In the last post I mentioned Charles’ (my brother) recollection that Daddy fed cattle one year in the 1950s. That made me wonder what photos my family might have related to those cattle.

Hmmm … Below are two photos of my five siblings and me on/in front of the cattle chute at Gunderland. On both photos my notation says “Christmas 1977.” In these photos, I was a shade over five months pregnant with Abby.

The cattle chute and we were on the west side of the barn (toward the north end) that stood at Gunderland. In the thumbnail photo (above left), the camara is “looking” south-southeast. The right-hand side of the barn is the west side of the barn.

December 1977. L to R: Helen, me (Louise), Clara, Marti, Charles and Peg. The wood pole in the background at the left is in the vicinity of the house. (Click on photo to enlarge.)

The photo above shows more of the roof and chute. The photo immediately below shows more of the west side of the barn. Later the roof of the barn was damaged. Neither the barn nor the chute stands any longer. Sometime I’ll post more about that.

December 1977. L to R: Helen, me (Louise), Clara, Charles, Marti and Peg. (Click on photo to enlarge.)


This photo of Gunderland was developed in 1965. The barn and cattle chute are toward the left side of the photo. The cattle shed is between the barn and corn crib; none of these three buildings is still standing. (Click on photo to enlarge.)

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(Click here to go to Louise Gunderson Shimon’s blog’s home page.)

The Mystery Item Is …

January 7, 2011

This is a manure spreader beater bar. (Click on photo to enlarge.)

UPDATE January 24, 2010: I just received a subscription notice for this post, so assume that all of the other subscribers of this blog did, as well. I have not opened the editor of this post since I published it, so the notice was sent in error by the blog service. Because this is the second time this has happened, I will check with WordPress Support to see if whatever glitch can be fixed so this doesn’t happen again. Again, I apologize for any confusion. Louise

In the previous post the “mystery item” is ….. a manure spreader beater bar. In their comments, Chris, Glenn, and a gentleman who emailed me knew exactly what the item is, and Patti and another woman were close knowing that it was used to break up something in the field.*

Below is a YouTube video about today’s ABI Classic Spreader. I have no idea if all of the information in the video is valid, but I do know that the segment from the 2:49 minute mark to the 3:56 mark illustrates the principle of the shredder (i.e. what we are calling the beater bar).

I asked my brother, Charles, what he remembers about the manure spreader that Daddy (Deane Gunderson) had/used. Charles said he remembers that it was red, and thinks it was a McCormick. Of course, we don’t know for sure that the beater bar shown here is from our red manure spreader, in which I rode to get to the school bus one day!** But for sentimental sake and since it was found either at Gunderland or where my dad was raised, I want to believe it is the same unless I find out differently. (If you know something about the shape/design of it that would mean it is from a different kind of spreader, by all means, please let me know.)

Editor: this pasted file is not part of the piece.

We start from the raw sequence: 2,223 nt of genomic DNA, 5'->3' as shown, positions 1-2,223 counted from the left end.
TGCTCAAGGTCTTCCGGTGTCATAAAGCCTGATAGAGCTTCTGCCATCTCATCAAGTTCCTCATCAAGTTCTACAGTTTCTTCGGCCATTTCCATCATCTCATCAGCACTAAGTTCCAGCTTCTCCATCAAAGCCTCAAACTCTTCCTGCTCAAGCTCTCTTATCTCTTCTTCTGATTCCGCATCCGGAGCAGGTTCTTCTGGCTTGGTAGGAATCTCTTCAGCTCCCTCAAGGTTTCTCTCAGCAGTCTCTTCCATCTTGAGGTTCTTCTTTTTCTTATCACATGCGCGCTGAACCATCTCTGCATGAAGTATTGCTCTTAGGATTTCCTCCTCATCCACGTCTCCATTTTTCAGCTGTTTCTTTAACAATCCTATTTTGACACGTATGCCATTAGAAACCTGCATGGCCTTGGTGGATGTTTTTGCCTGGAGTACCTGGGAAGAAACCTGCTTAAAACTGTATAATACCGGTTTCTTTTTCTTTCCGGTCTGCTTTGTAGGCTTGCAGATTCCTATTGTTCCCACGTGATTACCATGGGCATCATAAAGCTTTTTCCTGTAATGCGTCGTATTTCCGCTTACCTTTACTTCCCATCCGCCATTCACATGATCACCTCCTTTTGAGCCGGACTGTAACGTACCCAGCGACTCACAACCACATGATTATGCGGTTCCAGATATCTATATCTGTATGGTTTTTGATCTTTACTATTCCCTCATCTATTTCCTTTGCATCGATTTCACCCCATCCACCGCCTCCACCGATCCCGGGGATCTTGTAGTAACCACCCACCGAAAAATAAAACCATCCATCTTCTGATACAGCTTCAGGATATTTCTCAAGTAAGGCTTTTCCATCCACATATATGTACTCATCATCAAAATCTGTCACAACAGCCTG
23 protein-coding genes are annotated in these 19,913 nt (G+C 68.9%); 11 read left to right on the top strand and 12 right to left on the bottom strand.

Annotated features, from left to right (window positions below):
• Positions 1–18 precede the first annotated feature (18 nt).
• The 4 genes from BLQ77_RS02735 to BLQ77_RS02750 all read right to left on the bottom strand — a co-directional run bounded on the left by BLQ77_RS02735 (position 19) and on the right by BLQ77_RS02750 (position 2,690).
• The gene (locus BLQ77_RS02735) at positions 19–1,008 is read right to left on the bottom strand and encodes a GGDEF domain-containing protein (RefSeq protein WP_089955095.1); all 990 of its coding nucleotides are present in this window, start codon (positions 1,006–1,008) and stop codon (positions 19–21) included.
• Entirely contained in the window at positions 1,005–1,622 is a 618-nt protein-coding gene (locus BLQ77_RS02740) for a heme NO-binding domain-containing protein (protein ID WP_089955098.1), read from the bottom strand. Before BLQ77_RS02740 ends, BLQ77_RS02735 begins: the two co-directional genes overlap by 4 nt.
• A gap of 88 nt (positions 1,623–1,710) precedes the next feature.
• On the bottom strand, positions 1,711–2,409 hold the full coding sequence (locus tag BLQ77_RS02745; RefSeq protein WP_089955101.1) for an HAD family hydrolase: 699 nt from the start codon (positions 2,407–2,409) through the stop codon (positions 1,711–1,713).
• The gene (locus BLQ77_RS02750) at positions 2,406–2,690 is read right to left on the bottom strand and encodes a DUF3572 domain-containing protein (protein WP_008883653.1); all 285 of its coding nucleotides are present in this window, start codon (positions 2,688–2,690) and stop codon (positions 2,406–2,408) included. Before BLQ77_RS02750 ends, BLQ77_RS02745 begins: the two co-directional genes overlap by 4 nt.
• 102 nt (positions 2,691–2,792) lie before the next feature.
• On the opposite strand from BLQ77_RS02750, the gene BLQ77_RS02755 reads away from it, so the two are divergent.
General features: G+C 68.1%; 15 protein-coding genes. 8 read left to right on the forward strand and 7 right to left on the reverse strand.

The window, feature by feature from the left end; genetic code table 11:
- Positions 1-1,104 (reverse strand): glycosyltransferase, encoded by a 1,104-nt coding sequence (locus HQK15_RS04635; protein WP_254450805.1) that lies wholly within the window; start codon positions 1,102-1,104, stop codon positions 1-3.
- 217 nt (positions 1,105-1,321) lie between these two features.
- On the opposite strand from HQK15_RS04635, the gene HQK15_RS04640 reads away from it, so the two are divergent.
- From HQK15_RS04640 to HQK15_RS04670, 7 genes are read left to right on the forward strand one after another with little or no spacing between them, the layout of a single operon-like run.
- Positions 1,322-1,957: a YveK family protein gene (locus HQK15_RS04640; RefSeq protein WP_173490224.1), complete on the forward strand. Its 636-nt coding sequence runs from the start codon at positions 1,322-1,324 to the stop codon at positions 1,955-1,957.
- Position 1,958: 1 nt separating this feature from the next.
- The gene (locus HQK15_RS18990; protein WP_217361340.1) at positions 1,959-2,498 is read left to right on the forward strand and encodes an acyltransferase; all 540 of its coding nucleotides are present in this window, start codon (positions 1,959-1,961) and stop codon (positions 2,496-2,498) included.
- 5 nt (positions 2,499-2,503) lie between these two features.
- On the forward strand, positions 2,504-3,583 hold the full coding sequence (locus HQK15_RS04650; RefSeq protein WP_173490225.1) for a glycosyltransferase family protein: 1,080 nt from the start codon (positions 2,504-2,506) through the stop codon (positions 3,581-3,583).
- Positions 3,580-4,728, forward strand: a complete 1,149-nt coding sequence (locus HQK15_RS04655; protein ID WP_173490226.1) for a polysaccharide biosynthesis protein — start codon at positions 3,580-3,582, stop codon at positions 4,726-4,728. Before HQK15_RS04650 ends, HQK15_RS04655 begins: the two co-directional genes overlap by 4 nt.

Charles said that our dad’s spreader was used for both hog manure and cattle manure. Charles said, “I never ran it.” Then, with a chuckle he said, “But I filled it up!” Sometimes with a pitch fork, but mostly with a shovel.

“Dad also had a cage put around the spreader so the corn sheller could blow the corn husks from corn shelling into the spreader. He’d also load corn cobs into the spreader to spread out in the field to get them out of the farmstead, and also for a little bit, but not much, of nutrient value.”

Charles said, “Dad stopped having hogs within a year or two after Grandpa died [in 1956], but then I had 4-H hogs through my sophomore year, which would have been until the summer of 1959.”

“At one time he also had cattle at Gunderland. I think he had cattle only for one year and that was after the barn was built. [Charles estimates the barn was built probably before 1948, and the wood crib was built in approximately 1951.] He bought 100 heifers and fed them to 750 pounds. Maybe that was the year Grandpa died. I don’t know for certain the exact year. Dad took the cattle to market in Sioux City and sold them at the stockyard there. At the time Dad thought he might want to feed cattle again. He soon found out that the cattle someone was trying to sell him were the ones he had just sold!”

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I learned a new vocabulary word last night. Tilth. Bill told me that spreading the cobs, etc. is good for the soil’s tilth. As the Rolfe notable science teacher Mr. Spaulding has told me several times, “A word a day keeps the idiot doctor away!”

*Thank you to all of you who passed along what you either knew what the item is or were guessing. It is fun for me to receive your comments, whether on this blog or in your private communication to me.

**The getting-to-the-school-bus story is told in the third paragraph of this post.

(Click here to go to Louise Gunderson Shimon’s blog’s home page.)

What is this mystery steel item?

January 4, 2011

(Click on photo to enlarge.)


Anyone have an idea what this item (pictured) is? And, if so, any elaboration of how it works and/or how you were involved with something similar at some point in your life?

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(Click here to go to Louise Gunderson Shimon’s blog’s home page.)